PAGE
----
When you’re not being dazzled by how gorgeous Jamie Dornan and Catriona Balfe are in Kenneth Branagh’s semi-autobiographical film Belfast, you’re presented with a slice-of-life tale about The Troubles in Northern Ireland. Though, if we’re being honest, it’s more of a sliver than a slice. This period of history is often misunderstood and misinterpreted.
In Belfast, a family with a charismatic son named Buddy debates leaving their hometown as it becomes more and more violent. Let’s see if I can explain The Troubles better than my AP European History class *coughs* years ago. That should, unfortunately, be a pretty low bar to clear. Shoutout to American public schools. Alright. The conflict was between loyalists who wished for Northern Ireland to remain part of the United Kingdom and republicans who wished to be united with Ireland and independent from British rule. It lasted for decades, from 1966 to 1998 at least.
It is often characterized as a religious conflict—because the republicans were Catholic and the loyalists were Protestant—but it’s much more complicated than whether or not you go to a priest or a minister. Religion played a role, but it wasn’t the reason for The Troubles.
The film is set in 1969. That year, British Armed Forces were deployed to Northern Ireland as part of Operation Banner. That operation, by the way, lasted until 2007 and is Britain’s longest military operation. Earlier that summer, civil rights marches calling for an end to anti-Catholic discrimination and police brutality ended in violence. The army built walls called “peace lines” to separate predominantly Protestant neighborhoods from predominantly Catholic neighborhoods. We see a little of that in Belfast.
Typically when we see The Troubles portrayed in fiction, at least in my experience, the violence is being perpetrated by the Irish Republican Army (IRA), but that’s not the case in Belfast. In this story, the danger that Buddy’s family wishes to escape is primarily from Protestant loyalists, who formed paramilitary groups of their own called the Ulster Volunteer Force (UVF). Technically they are on the “same side” but, again, it’s more complex than that.
Belfast does not go very deep contextualizing this period of time politically. For one thing, it’s told from the perspective of a child who doesn’t fully understand the nuance of everything going on. It reminded me a lot of Scout in To Kill A Mockingbird and the little boy in the holocaust film Life is Beautiful.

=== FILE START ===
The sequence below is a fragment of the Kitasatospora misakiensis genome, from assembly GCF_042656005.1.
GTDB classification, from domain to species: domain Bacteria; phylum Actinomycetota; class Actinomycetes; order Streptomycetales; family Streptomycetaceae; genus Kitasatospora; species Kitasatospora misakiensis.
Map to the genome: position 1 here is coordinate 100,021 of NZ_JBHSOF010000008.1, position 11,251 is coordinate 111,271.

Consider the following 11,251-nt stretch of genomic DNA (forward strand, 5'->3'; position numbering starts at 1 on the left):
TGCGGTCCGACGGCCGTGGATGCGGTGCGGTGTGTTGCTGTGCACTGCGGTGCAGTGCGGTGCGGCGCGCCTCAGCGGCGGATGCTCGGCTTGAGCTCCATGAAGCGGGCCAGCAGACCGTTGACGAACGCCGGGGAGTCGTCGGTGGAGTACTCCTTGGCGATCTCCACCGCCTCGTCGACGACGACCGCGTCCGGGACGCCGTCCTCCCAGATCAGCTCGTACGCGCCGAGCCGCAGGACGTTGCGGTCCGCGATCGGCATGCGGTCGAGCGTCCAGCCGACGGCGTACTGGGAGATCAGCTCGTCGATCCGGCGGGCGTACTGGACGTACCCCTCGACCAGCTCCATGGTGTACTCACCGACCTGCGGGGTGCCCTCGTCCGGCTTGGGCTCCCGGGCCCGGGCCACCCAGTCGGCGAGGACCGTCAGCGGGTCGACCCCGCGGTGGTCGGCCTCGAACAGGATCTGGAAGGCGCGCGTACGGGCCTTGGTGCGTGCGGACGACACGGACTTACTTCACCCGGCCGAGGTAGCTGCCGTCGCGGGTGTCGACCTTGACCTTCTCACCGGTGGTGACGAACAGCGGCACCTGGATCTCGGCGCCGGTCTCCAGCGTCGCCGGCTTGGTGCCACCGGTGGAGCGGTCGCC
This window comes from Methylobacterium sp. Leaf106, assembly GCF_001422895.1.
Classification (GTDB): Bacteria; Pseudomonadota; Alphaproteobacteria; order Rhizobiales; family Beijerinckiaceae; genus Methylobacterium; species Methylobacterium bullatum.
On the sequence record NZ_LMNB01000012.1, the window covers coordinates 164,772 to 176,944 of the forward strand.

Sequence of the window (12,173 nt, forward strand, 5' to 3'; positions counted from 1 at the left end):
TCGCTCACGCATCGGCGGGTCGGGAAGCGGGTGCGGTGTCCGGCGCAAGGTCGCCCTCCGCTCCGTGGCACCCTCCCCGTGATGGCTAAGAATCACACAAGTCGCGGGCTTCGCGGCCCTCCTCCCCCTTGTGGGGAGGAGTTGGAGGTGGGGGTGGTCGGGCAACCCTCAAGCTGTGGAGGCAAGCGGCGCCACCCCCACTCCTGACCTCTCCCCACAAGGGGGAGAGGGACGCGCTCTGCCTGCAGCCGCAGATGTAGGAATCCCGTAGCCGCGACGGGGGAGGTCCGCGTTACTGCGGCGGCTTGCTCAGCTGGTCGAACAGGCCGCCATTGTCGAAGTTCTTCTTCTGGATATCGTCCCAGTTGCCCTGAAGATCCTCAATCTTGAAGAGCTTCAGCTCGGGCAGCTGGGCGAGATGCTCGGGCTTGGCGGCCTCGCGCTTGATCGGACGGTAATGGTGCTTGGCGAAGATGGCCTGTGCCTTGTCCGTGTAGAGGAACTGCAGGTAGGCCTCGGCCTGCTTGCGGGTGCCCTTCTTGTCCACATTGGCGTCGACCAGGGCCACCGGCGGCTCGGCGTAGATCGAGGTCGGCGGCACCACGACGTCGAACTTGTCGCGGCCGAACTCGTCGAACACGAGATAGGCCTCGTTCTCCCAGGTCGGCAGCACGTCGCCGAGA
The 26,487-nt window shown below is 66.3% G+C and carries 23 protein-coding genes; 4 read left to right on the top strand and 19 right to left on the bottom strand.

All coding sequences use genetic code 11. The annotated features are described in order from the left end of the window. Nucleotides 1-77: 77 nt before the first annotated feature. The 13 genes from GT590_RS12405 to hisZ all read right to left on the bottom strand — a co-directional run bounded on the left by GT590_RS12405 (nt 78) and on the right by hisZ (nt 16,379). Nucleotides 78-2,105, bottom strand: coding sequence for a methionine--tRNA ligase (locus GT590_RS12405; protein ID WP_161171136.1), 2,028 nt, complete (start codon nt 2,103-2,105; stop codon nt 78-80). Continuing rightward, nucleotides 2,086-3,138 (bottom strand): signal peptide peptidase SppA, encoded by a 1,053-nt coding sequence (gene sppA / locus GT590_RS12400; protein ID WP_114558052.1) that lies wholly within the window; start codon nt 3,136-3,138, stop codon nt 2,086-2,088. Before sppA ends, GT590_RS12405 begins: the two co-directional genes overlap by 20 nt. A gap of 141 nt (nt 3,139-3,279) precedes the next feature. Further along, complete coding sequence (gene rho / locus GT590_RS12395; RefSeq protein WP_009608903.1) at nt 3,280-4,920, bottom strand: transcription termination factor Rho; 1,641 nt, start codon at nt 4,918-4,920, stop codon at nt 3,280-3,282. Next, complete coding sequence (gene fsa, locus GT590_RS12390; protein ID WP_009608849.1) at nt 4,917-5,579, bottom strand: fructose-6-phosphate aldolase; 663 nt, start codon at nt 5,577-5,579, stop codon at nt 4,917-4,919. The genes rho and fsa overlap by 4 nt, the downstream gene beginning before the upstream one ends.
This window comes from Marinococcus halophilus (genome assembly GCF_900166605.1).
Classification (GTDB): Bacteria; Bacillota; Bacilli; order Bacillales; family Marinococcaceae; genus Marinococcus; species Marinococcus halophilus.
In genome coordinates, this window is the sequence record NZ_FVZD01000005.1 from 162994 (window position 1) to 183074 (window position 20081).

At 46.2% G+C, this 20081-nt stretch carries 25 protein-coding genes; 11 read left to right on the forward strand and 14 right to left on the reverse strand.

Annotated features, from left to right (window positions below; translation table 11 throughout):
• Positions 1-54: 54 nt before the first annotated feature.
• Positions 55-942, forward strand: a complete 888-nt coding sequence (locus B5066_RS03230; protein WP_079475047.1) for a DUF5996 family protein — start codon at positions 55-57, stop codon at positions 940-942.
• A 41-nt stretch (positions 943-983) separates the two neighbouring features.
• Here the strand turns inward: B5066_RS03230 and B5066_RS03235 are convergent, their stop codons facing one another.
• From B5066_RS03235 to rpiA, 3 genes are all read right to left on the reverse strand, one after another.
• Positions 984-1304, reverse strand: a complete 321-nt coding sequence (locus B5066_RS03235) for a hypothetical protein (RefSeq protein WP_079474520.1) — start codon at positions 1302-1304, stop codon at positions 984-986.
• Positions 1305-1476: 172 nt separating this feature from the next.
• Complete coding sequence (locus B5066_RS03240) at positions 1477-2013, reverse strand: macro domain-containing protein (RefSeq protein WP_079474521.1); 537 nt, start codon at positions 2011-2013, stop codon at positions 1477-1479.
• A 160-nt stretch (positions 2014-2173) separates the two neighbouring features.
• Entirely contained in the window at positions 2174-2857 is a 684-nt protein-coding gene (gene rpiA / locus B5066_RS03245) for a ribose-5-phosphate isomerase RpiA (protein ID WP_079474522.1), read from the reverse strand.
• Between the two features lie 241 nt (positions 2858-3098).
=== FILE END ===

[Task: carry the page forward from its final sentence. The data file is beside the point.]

For another thing, the child’s parents are in a position of relative privilege. They’re friendly with the British and local law enforcement. As Protestants, the characters in the film are on the side of the establishment. They may not participate in violence themselves and they may be tolerant of other religions and ethnic groups, but they’ve basically chosen to choose no side in the conflict.
The film is pretty clearly about Branagh’s real childhood. His father and Jamie Dornan’s character had the same job. The primary school that Buddy goes to is Branagh’s alma mater. Buddy and his grandmother attend a performance of A Christmas Carol at a local theater—a transformative experience that Branagh spoke about in an interview with the Belfast Telegraph. There’s even a moment where Buddy is seen reading a Thor comic, and Branagh directed the first Thor movie for Marvel Studios. I mean… come on!
If you are interested in this time period, you might also want to check out Derry Girls on Netflix about a group of Catholic teenagers growing up just North of Belfast in Derry, Jez Butterworth’s play The Ferryman about a family of one of The Disappeared, or auteur Steve McQueen’s Hunger about the 1981 Irish hunger strike. Belfast is a charming story set during The Troubles — but it comes from a pretty limited perspective and shouldn’t be the definitive history of the era by a long shot.
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